According to the local “Tasmin News Agency” this week, it is reported that Iranian police have seized 45,000 Bitcoin mining equipment on the grounds that they illegally used subsidized electricity from the state-owned power company Tawani..

Mohammad Hassan Motavalizadeh, head of Tavanir, said that efficient application-specific integrated circuits (ASIC) bitcoin miners consume 95 megawatts (MW) of electricity per hour at a low price.

Iran’s Ministry of Energy said that in autumn, winter and spring, authorized miners are charged approximately 4,800 rials (US$0.11) per kilowatt hour. The subsidy rate may be half of the latter.

According to local media reports earlier this month, since cryptocurrency mining became legal in Iran in 2019, the Islamic Republic has closed 1,620 unauthorized mining farms. It said these farms consume 250MW of electricity.

Now, due to the increase in winter demand, countries in the Middle East are currently facing severe power shortages, with blackouts in major cities. The government decided to blame Bitcoin (BTC) mining for this serious situation.

As a result, the Iranian Ministry of Energy temporarily reduced the 600 MW power supply of all authorized BTC miners in the country and shifted their energy to household use.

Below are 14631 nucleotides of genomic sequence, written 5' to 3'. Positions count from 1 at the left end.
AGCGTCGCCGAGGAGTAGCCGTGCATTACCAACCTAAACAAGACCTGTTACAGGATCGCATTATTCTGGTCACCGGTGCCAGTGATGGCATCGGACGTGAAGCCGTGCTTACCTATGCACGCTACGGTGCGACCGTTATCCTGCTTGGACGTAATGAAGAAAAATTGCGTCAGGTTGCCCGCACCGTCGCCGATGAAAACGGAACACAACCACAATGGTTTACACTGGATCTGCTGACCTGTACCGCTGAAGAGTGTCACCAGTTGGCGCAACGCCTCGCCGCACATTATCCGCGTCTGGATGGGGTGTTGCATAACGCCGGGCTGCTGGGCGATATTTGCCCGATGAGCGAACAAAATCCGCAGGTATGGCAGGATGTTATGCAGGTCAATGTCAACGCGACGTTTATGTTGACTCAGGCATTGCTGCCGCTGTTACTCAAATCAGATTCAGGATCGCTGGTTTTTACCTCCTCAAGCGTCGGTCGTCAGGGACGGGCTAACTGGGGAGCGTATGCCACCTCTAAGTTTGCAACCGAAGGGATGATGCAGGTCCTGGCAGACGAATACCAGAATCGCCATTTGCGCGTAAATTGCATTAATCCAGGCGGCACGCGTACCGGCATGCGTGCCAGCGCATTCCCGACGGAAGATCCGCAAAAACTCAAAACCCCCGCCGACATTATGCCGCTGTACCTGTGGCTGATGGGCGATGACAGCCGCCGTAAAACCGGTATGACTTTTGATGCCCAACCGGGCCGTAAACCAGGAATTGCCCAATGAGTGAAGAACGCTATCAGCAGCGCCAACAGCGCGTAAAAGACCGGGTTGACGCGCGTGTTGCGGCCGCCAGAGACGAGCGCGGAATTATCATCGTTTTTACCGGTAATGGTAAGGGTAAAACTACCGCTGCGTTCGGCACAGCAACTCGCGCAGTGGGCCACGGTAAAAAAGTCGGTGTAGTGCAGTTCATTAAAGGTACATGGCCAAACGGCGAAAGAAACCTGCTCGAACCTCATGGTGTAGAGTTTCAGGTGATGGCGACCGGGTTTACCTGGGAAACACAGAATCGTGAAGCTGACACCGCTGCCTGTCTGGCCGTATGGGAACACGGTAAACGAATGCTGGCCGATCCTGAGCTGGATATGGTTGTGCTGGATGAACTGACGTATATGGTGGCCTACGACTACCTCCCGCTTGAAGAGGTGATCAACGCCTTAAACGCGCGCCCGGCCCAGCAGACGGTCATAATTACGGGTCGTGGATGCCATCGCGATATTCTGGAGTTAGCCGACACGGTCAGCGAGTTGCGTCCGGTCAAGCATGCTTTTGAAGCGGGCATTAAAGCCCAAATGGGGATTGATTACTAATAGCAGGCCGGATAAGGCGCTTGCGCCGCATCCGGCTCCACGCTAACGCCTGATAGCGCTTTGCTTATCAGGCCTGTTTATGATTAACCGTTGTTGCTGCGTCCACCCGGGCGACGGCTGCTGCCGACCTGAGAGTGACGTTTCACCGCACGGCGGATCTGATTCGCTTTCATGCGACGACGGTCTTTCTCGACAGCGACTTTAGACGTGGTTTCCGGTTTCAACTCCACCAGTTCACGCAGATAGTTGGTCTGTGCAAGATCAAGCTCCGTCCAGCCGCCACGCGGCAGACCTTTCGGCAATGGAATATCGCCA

According to Tasmin News Agency, the relevant authorities also stopped the production of a large mining company in southwestern Iran. The facility is owned by a Sino-Iranian investment company. According to reports, the facility uses “tens of thousands” of ASIC miners to withdraw bitcoin.

Some cryptocurrency researchers believe that although miners have become targets of attacks, they are not responsible for the current power outage. Ziya Sadr told the Washington Post that in Iran, Bitcoin mining accounts for only a small part of the country’s total electricity consumption, and Iran’s winter demand peaks at 40,000 megawatts.

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